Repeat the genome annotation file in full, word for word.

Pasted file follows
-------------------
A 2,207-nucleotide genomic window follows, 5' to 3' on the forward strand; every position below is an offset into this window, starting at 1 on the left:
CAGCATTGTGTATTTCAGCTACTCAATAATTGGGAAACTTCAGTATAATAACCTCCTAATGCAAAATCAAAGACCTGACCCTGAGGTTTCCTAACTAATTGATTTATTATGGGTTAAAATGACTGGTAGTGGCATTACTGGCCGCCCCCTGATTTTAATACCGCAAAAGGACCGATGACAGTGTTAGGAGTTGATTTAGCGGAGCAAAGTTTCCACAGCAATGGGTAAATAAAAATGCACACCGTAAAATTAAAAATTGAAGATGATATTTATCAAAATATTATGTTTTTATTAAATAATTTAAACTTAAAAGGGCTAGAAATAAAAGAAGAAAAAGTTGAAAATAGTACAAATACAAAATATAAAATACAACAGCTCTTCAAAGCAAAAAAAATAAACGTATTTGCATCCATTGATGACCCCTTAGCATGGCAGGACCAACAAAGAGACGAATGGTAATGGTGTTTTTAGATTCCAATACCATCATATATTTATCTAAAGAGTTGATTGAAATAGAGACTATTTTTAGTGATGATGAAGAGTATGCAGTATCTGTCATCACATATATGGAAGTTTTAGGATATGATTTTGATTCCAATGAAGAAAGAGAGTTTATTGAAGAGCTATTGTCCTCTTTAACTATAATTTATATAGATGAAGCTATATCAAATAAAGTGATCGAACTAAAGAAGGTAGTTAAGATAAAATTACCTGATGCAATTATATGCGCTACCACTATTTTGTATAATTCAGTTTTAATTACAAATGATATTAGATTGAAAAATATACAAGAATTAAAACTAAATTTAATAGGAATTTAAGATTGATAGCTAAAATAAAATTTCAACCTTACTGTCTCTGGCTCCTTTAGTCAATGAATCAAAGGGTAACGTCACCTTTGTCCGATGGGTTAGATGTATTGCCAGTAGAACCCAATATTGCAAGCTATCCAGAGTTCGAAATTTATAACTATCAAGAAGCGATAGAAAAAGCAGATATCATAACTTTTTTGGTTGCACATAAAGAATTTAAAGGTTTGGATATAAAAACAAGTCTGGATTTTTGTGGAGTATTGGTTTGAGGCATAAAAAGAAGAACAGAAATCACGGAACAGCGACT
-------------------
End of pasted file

A 2,207-nucleotide genomic window follows, 5' to 3' on the forward strand; every position below is an offset into this window, starting at 1 on the left:
CAGCATTGTGTATTTCAGCTACTCAATAATTGGGAAACTTCAGTATAATAACCTCCTAATGCAAAATCAAAGACCTGACCCTGAGGTTTCCTAACTAATTGATTTATTATGGGTTAAAATGACTGGTAGTGGCATTACTGGCCGCCCCCTGATTTTAATACCGCAAAAGGACCGATGACAGTGTTAGGAGTTGATTTAGCGGAGCAAAGTTTCCACAGCAATGGGTAAATAAAAATGCACACCGTAAAATTAAAAATTGAAGATGATATTTATCAAAATATTATGTTTTTATTAAATAATTTAAACTTAAAAGGGCTAGAAATAAAAGAAGAAAAAGTTGAAAATAGTACAAATACAAAATATAAAATACAACAGCTCTTCAAAGCAAAAAAAATAAACGTATTTGCATCCATTGATGACCCCTTAGCATGGCAGGACCAACAAAGAGACGAATGGTAATGGTGTTTTTAGATTCCAATACCATCATATATTTATCTAAAGAGTTGATTGAAATAGAGACTATTTTTAGTGATGATGAAGAGTATGCAGTATCTGTCATCACATATATGGAAGTTTTAGGATATGATTTTGATTCCAATGAAGAAAGAGAGTTTATTGAAGAGCTATTGTCCTCTTTAACTATAATTTATATAGATGAAGCTATATCAAATAAAGTGATCGAACTAAAGAAGGTAGTTAAGATAAAATTACCTGATGCAATTATATGCGCTACCACTATTTTGTATAATTCAGTTTTAATTACAAATGATATTAGATTGAAAAATATACAAGAATTAAAACTAAATTTAATAGGAATTTAAGATTGATAGCTAAAATAAAATTTCAACCTTACTGTCTCTGGCTCCTTTAGTCAATGAATCAAAGGGTAACGTCACCTTTGTCCGATGGGTTAGATGTATTGCCAGTAGAACCCAATATTGCAAGCTATCCAGAGTTCGAAATTTATAACTATCAAGAAGCGATAGAAAAAGCAGATATCATAACTTTTTTGGTTGCACATAAAGAATTTAAAGGTTTGGATATAAAAACAAGTCTGGATTTTTGTGGAGTATTGGTTTGAGGCATAAAAAGAAGAACAGAAATCACGGAACAGCGACT